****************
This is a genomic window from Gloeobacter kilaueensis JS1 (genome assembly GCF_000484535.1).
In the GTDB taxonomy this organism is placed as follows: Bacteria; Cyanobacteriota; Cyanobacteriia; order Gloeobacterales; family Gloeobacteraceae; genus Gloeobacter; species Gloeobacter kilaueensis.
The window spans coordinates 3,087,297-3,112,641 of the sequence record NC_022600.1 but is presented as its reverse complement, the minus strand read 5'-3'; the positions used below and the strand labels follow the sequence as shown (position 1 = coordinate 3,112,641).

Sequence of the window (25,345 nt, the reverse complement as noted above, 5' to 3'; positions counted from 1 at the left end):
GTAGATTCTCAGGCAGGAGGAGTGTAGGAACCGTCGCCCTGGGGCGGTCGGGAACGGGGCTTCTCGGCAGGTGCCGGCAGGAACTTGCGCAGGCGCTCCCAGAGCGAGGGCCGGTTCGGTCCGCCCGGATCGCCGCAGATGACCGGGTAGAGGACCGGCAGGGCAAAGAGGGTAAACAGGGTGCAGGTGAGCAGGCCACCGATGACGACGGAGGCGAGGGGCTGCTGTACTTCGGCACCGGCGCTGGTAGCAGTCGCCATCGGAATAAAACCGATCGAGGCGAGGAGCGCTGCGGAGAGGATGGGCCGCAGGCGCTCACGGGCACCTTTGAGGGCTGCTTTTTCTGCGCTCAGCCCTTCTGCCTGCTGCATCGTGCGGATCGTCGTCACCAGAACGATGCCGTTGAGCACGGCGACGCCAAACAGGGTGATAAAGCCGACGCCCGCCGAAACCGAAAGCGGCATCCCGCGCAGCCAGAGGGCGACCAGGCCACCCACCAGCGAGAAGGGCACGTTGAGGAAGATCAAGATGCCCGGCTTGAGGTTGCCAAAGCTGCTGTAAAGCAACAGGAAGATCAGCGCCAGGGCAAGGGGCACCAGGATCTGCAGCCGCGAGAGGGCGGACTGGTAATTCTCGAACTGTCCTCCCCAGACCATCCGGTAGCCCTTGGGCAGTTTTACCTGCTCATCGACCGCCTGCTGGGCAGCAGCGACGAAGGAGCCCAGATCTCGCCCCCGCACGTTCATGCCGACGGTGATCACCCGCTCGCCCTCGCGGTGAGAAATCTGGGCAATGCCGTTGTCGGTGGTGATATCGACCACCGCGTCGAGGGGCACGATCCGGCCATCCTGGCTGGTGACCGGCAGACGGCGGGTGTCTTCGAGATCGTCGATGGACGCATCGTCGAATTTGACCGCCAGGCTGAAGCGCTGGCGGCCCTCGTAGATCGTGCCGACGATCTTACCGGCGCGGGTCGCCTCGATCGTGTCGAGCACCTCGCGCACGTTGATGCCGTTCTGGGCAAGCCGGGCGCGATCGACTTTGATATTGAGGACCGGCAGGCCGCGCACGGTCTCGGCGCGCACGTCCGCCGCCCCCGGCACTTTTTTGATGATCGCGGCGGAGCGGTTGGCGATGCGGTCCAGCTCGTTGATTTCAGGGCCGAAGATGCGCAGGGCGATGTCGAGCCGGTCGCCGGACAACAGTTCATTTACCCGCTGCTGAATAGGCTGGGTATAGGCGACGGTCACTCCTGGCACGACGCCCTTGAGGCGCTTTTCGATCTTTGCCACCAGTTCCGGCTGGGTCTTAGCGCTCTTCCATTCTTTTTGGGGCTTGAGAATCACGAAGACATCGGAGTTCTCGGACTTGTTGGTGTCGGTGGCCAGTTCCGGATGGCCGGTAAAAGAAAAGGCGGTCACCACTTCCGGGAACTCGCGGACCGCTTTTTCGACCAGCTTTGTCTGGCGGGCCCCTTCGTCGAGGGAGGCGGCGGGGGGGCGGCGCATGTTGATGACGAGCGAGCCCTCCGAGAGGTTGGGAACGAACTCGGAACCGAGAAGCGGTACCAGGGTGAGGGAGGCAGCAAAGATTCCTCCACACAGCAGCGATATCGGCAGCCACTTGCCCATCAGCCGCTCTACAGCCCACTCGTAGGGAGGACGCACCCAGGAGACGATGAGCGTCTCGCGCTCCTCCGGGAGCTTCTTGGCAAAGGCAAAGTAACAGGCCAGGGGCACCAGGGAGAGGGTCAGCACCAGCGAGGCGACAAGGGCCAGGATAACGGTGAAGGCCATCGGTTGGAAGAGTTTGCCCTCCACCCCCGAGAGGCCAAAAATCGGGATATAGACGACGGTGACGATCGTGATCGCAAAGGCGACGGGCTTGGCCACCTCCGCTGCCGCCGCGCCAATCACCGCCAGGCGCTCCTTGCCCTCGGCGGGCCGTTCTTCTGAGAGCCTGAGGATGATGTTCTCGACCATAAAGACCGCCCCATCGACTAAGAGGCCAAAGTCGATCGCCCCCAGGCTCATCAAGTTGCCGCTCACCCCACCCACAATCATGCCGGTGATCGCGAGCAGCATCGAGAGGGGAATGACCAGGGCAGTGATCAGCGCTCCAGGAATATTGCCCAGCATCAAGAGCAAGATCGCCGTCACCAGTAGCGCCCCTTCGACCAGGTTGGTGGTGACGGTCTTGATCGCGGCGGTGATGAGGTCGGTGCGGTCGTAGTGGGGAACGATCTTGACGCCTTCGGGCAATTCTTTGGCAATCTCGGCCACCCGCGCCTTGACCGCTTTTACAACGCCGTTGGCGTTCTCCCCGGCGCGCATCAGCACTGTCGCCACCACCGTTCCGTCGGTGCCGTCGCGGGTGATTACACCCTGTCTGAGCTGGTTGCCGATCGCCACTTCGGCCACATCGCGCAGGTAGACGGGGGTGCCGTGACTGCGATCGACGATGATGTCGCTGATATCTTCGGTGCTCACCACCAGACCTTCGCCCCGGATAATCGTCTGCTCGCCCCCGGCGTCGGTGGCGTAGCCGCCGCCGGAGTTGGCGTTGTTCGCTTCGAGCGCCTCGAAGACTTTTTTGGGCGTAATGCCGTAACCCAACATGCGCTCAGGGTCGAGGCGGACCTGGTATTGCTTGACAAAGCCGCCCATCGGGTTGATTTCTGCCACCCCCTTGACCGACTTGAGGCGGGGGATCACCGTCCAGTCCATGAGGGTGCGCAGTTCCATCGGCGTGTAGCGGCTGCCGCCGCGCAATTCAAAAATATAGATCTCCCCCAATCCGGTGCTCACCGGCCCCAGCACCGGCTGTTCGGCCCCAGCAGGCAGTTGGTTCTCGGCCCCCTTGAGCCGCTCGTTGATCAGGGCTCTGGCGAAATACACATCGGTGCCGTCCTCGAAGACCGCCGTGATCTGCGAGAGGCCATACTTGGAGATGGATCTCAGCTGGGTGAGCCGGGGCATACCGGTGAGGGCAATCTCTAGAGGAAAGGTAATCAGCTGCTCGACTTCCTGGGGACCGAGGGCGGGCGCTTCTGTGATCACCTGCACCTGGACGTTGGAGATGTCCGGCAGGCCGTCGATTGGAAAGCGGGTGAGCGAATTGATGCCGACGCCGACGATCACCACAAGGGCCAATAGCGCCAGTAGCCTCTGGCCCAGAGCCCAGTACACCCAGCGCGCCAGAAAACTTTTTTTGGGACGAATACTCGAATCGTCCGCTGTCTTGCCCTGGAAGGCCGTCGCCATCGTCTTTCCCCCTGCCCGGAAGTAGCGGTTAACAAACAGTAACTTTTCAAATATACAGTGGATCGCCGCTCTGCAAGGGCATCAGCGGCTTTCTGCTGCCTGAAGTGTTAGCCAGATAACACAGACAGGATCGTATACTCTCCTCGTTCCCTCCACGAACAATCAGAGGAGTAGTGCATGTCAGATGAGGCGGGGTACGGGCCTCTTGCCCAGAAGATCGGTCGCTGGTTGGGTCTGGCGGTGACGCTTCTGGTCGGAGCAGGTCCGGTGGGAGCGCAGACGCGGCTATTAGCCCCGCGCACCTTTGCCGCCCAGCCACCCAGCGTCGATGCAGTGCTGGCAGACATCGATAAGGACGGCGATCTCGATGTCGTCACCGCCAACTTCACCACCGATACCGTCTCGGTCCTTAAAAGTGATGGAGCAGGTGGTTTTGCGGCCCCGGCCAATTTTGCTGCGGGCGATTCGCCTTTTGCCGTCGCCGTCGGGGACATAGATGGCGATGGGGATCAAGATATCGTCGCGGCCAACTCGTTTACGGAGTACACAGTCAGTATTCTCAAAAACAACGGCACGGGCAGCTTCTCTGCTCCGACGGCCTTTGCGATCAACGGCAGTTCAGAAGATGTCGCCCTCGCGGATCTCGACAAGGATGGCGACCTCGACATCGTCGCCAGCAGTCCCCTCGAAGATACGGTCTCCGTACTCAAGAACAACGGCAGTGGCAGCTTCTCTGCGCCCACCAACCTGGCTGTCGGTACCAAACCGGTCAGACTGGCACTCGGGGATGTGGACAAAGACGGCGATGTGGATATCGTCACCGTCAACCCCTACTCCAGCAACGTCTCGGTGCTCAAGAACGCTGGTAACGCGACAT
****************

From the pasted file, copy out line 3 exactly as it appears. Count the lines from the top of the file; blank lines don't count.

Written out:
The window spans coordinates 3,087,297-3,112,641 of the sequence record NC_022600.1 but is presented as its reverse complement, the minus strand read 5'-3'; the positions used below and the strand labels follow the sequence as shown (position 1 = coordinate 3,112,641).